The relations between Brazil and Sweden are rooted in the family ties of the Brazilian and the Swedish Royal Families and in the Swedish emigration to Brazil in the end of the 19th century. The wife of King Oscar I of Sweden and Norway, Queen Joséphine of Leuchtenberg, was sister to Amélie of Leuchtenberg, wife of Emperor Pedro I of Brazil. Diplomatic relations between Brazil and Sweden were established in 1826. During the mid to late 19th century many Scandinavians arrived in Brazil, particularly to the southern states as well as Rio de Janeiro, which features a Scandinavian Association,[62] and São Paulo, where the Scandinavian church is based.[63]

Dutch (Netherlands)

Main article: Dutch Brazilian

Dutch people first settled in Brazil during the 17th century, with the state of Pernambuco being a colony of the Dutch Republic from 1630 to 1661. During the 19th and 20th century, immigrants from the Netherlands populated the central and southern states of Brazil.[64][65]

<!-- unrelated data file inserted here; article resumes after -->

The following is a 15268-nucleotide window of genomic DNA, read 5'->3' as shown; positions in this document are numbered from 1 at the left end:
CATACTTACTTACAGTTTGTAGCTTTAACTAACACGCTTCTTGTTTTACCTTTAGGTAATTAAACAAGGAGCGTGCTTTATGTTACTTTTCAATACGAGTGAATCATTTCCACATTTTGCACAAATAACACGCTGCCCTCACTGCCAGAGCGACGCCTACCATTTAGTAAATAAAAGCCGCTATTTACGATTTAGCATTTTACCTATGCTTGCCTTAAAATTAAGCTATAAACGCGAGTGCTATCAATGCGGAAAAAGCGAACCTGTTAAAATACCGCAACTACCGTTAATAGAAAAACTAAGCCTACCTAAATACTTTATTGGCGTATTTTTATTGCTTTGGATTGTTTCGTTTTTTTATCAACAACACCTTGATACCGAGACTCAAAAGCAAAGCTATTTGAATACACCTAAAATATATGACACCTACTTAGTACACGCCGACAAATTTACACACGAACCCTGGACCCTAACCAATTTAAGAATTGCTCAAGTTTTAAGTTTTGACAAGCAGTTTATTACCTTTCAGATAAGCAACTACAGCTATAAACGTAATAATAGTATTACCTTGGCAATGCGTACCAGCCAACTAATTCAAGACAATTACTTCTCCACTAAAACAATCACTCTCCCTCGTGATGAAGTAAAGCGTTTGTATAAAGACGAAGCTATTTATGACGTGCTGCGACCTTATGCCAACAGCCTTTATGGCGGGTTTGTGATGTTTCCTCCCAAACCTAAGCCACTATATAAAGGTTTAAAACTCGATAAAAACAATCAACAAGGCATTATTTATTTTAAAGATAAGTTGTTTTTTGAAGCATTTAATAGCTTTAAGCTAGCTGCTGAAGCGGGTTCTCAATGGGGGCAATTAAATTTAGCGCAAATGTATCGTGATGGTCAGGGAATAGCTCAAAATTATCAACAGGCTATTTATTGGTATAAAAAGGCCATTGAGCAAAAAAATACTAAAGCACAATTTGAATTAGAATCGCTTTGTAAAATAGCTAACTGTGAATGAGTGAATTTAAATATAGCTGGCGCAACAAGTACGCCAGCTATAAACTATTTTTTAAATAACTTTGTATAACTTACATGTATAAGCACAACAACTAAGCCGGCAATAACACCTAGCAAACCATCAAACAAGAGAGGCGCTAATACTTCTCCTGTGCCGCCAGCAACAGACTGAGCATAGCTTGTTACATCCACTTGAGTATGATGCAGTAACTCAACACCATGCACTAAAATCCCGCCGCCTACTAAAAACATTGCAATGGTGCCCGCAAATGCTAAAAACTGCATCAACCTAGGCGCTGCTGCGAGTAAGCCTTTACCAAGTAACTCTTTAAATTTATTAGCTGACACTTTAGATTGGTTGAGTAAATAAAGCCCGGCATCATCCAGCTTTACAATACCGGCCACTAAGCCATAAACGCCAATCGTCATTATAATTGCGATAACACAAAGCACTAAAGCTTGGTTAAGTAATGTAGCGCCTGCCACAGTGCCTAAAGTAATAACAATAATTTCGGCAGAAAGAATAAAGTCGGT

Americans (United States)

At the end of the American Civil War in the 1860s, a migration of Confederates to Brazil began, with the total number of immigrants estimated in the thousands. They settled primarily in Southern and Southeastern Brazil: in Americana, Campinas, São Paulo, Santa Bárbara d'Oeste, Juquiá, New Texas, Xiririca, Rio de Janeiro and Rio Doce. But in Santarém, Pará—in the north on the Amazon River—and in the states of Bahia and Pernambuco received a significant number of American immigrants. Altogether, close to 25,000 American immigrants settled in Brazil.


By Brazilian states

The Brazilian states with the highest percentages of Whites are the three located in the South of the country: Santa Catarina, Rio Grande do Sul and Paraná. These states, along with São Paulo, received an important influx of European immigrants in the period of the Great Immigration (1876–1914).

The Brazilian states with the lowest percentages of Whites are located in the North, where there is a strong Amerindian influence to the population's racial composition, and in part of the Northeast, notably in Bahia and Maranhão, where African influence is stronger.[67]